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MIBI Technology

MIBI employs secondary ion mass spectrometry to image antibodies tagged with metal reporters, thus avoiding the spectral overlap of fluorophores and allowing high dimensional single-cell phenotyping that retains the spatial organization of complex tissue samples. Our lab focuses on the development of this technology including instrumentation, development of in situ hybridization (ISH) platforms for MIBI, and computational tools for image analysis.

Computational Tools for Image Analysis

In addition to development of technologies for highly multiplexed imaging, our lab works on the application and development of analytical tools to harness both the high-dimensional single-cell phenotypic data and spatial information obtained with MIBI. Current projects include data extraction & processing, improvement of automated cell segmentation methods, and spatial analysis of tissue architecture & cellular niches. We are also developing analytical workflows for other spatial technologies, including glycan imaging and spatial transcriptomics

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Tumors & the Immune Microenvironment

The immune system plays a critical role in modulating cancer progression. However, knowledge of the composition, phenotype, organization, and interactions between immune cells and tumor cells is limited. Our lab applies multiplexed imaging to study the interplay between the tumor and the immune system in order to probe tumor-immune interactions that may be therapeutically relevant. Current areas of focus include triple negative breast cancer (TNBC), ductal carcinoma in situ (DCIS), melanoma, and glioblastomas.


Maternal-Fetal Interface

Little is known about the regulation of the maternal immune response to the fetus. We aim to use spatial technologies to delineate immune cell populations and their spatial organization in order to reveal the pathways that lead to spiral artery remodeling and induction of the regulatory immune response to the fetus. In addition to addressing a basic question in reproductive biology - why does the maternal immune system not attack the fetus - this research also aims to address obstetric complications related to immunological responses such as preeclampsia and preterm birth.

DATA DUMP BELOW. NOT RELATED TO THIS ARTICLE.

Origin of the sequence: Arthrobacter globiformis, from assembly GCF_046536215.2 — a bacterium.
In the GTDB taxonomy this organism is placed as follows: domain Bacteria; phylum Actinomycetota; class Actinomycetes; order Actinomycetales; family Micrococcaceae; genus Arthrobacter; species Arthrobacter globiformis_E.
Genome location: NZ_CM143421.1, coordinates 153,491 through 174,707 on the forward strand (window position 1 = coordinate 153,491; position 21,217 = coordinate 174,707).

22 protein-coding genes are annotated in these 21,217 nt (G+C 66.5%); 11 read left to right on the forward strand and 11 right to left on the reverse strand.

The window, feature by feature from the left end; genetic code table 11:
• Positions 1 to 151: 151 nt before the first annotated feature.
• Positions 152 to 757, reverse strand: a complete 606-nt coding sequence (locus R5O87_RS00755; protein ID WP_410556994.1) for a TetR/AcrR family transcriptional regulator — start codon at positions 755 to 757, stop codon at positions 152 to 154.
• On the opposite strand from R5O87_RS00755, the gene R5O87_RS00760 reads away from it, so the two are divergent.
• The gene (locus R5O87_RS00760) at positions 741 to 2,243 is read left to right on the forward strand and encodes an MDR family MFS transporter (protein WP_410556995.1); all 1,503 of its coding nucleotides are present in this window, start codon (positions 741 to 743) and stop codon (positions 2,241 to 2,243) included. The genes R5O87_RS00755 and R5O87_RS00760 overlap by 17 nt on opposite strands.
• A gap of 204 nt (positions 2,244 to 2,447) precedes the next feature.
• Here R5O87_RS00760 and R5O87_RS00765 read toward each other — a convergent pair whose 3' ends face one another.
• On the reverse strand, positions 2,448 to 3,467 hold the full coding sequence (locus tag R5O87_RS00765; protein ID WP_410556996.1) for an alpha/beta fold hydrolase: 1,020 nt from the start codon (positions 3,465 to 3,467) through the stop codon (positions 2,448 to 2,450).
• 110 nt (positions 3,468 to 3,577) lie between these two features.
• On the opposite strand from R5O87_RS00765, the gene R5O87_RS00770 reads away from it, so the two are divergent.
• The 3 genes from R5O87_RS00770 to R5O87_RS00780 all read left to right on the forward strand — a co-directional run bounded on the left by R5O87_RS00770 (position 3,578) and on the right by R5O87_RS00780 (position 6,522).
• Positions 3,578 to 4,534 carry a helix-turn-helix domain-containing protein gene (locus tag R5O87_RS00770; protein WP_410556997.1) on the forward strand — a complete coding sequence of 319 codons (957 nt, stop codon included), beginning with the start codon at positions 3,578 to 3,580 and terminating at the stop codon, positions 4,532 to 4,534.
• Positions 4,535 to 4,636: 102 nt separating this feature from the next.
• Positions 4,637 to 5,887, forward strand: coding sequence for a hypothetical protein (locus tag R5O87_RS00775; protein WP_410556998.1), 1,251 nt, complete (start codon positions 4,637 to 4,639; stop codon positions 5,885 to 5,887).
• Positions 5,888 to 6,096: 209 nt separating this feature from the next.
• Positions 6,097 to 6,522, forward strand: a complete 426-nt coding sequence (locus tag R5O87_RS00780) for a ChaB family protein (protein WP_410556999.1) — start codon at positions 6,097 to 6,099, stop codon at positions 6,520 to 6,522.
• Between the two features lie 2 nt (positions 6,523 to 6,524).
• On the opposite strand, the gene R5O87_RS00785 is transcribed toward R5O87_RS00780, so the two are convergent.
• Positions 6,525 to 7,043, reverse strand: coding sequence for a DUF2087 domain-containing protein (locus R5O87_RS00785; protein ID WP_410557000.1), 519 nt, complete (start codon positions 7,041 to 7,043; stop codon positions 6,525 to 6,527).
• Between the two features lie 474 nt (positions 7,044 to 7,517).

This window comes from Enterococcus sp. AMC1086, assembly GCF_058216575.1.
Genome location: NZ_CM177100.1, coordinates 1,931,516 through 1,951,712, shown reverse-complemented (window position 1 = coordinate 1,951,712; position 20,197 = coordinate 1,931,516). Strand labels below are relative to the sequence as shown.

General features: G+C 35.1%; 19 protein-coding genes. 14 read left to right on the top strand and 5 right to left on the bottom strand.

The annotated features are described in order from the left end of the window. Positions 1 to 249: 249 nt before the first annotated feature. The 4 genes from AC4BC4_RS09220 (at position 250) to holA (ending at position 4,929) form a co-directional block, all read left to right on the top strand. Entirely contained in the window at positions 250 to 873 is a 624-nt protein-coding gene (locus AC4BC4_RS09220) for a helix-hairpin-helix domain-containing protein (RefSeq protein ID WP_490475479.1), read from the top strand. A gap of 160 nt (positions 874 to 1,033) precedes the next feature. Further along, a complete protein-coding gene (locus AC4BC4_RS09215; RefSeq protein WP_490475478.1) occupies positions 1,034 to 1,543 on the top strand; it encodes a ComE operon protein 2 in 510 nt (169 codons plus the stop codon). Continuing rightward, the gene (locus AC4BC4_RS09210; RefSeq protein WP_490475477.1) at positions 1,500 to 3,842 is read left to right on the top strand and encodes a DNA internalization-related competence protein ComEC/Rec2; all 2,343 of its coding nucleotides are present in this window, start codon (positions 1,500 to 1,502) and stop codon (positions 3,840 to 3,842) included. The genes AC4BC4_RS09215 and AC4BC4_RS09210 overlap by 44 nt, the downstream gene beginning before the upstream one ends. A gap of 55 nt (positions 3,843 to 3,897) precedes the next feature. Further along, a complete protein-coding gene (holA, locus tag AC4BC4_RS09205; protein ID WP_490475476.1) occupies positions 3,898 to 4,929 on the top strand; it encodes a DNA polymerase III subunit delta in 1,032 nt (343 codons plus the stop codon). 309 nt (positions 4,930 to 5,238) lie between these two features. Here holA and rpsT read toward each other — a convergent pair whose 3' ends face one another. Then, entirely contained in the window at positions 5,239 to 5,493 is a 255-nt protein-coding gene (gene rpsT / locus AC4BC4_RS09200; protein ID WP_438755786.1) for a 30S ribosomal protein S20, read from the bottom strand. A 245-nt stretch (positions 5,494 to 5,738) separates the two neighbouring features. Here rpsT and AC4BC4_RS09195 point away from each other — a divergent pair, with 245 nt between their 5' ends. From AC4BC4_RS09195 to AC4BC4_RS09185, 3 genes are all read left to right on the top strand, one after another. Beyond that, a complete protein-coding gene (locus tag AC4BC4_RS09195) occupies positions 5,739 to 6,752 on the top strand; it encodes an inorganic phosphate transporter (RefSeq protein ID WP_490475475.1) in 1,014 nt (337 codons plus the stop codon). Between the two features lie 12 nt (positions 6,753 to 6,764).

Tuberculosis Granulomas

Tuberculosis (TB) granulomas exhibit a high degree of variability due to their histological subtypes, variable bacterial burden, and range of infection outcomes. Disparate infection outcomes are thought to be driven by underlying differences in the phenotype and histologic organization of immune cells within the granuloma. We are using spatial technologies to define immune cell populations, their phenotypes, and histologic organization within granulomas across the disease spectrum of TB. These results will enable deep characterization of the heterogeneous immune response to TB and may identify critical immune pathways for that could be targeted therapeutically.


The Brain & Alzheimer's Disease

Alzheimer’s disease (AD), a leading cause of disability and death in the US, is a major global public health problem due to an aging population. Our lab is utilizing MIBI to determine the high dimensional cellular and sub-cellular protein-level expression, interaction, and localization for AD-relevant molecules identified by genomic and proteomic studies in resilience and pathologic states of dementia and AD. Furthermore, these studies will further characterize the contribution of the immune system to normal and diseased brain function.

Food Allergy

The gastrointestinal (GI) tract is a major interface for simultaneous protection against harmful pathogens and tolerance of commensal microbes along with food antigens. Our lab is utilizing MIBI to probe the mechanisms involved in IgE mediated peanut allergy, an example of when this interface fails to tolerate innocuous antigen. By analyzing GI biopsies from individuals undergoing oral immunotherapy to treat their allergy, we hope to understand the immunological mechanisms involved in desensitization.

Research: Project


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